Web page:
The problem for German politicians is that their citizens were never given a direct vote on the issue of being the paymaster for Europe. The U.S. is a single political entity with a unified taxing and supervisory authority. At this moment, Europe has no harmonized taxing or banking supervisory authority.The question remains for Draghi and the ECB–can they be successful in providing enough time for the EU economic recovery to take hold? Those buying the debt of all the peripherals at record low yields are placing a large wager on the ultimate SOLVENCY of the EU. As was widely reported today, Spanish 10-year yields were LOWER then the equivalent ten year U.S. note. Buying Spanish debt at 2.6% is not an investment for those with fears about the long-term prognosis of the EU.

The recent move of the ECB to push reserve rates into negative territory has just meant that European banks will keep buying sovereign debt as a way to avoid the ECB‘s penalty. Remember that according to Basel II rules, sovereign debt is considered a zero risk-weighted asset. It is good collateral and requires no holdback of reserves so all roads lead to Roman BONDS.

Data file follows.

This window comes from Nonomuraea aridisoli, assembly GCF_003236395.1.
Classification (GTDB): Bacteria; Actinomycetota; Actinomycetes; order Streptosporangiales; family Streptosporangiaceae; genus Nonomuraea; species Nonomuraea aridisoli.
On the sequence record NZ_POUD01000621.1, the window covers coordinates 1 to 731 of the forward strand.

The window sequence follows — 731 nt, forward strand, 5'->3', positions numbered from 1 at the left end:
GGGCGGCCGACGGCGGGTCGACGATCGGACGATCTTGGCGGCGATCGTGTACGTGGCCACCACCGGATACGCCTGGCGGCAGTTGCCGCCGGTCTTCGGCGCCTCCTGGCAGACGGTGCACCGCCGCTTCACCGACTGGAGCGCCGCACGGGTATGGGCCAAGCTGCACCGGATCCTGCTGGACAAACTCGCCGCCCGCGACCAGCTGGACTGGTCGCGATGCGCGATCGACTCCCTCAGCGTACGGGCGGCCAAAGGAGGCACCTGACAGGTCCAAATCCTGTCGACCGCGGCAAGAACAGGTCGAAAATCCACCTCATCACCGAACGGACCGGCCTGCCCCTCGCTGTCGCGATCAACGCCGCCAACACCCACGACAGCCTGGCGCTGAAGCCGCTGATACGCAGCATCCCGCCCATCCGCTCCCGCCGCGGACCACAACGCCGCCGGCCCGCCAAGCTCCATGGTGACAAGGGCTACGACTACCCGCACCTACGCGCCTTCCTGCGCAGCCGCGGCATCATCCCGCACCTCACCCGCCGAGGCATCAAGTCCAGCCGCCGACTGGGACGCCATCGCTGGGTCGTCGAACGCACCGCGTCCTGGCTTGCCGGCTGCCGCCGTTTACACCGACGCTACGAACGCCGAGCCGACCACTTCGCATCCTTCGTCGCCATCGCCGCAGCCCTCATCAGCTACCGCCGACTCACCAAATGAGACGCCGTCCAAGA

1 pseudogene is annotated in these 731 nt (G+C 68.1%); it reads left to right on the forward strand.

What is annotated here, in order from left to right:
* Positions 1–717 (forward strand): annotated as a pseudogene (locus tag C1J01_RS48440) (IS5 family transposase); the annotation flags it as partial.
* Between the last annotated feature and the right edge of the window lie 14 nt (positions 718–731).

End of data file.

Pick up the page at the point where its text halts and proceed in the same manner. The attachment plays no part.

I am going to post the entire piece by Bloomberg reporter, Alexandra Harris, on the possible outcomes of the ECB‘s negative rate policy. It is a very solid summation and I am proud she is  my daughter. Enjoy.

(BFW) Banks May Keep Excess Cash at ECB in Spite of Negative Rate: JPM

By Alexandra Harris
June 9 (Bloomberg) — Bank access to high quality liquid
assets denominated in home currency is “central” to liquidity
management and financial stability, JPMorgan strategists Alex